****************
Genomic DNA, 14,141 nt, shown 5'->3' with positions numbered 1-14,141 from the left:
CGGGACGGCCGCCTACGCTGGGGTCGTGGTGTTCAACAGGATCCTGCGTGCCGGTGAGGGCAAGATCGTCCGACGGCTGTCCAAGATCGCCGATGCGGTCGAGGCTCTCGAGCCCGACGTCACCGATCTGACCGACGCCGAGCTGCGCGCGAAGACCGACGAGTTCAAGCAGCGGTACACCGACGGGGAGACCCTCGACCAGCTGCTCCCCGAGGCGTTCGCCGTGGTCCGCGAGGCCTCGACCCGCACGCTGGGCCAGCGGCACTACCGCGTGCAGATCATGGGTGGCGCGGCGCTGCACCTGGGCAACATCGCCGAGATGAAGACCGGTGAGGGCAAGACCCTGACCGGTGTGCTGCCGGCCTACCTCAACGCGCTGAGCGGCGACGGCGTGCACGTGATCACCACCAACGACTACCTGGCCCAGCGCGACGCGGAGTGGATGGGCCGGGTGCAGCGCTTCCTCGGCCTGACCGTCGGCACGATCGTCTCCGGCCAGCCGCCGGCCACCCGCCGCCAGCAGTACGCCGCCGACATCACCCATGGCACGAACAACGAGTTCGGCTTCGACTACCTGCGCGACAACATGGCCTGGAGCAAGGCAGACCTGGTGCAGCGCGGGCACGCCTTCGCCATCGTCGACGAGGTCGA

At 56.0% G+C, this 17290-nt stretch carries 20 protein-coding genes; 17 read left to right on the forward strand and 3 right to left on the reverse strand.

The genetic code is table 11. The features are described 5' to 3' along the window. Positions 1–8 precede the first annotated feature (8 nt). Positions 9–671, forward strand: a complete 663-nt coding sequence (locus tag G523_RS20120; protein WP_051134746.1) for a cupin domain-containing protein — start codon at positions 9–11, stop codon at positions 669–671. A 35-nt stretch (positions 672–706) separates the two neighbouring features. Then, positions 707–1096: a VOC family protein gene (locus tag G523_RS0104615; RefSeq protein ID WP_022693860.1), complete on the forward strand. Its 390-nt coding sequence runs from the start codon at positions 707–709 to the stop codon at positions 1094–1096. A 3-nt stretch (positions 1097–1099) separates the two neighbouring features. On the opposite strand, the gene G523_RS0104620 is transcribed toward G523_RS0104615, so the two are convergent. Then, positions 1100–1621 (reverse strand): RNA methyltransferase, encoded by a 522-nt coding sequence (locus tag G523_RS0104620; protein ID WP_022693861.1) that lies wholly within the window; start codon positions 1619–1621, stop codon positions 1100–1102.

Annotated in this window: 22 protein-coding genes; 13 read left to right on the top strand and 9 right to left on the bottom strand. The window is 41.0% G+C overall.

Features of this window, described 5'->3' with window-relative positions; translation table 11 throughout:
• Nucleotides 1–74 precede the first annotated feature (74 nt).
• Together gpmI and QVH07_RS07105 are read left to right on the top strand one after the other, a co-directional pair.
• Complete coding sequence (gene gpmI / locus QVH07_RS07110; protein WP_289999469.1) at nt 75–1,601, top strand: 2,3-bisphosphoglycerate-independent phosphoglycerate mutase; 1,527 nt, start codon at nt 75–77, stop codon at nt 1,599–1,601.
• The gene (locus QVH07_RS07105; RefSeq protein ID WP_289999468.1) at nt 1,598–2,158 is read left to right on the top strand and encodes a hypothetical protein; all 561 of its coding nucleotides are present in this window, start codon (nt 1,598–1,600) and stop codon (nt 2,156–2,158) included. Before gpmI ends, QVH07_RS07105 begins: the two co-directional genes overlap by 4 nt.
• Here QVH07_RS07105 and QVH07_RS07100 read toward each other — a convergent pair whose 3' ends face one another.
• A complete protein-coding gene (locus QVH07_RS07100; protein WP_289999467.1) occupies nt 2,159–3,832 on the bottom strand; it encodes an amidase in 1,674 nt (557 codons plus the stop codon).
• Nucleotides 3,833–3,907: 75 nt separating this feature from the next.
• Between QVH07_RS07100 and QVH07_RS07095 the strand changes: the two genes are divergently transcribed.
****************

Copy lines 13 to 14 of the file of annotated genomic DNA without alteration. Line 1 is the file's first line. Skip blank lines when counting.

• Nucleotides 3,833–3,907: 75 nt separating this feature from the next.
• Between QVH07_RS07100 and QVH07_RS07095 the strand changes: the two genes are divergently transcribed.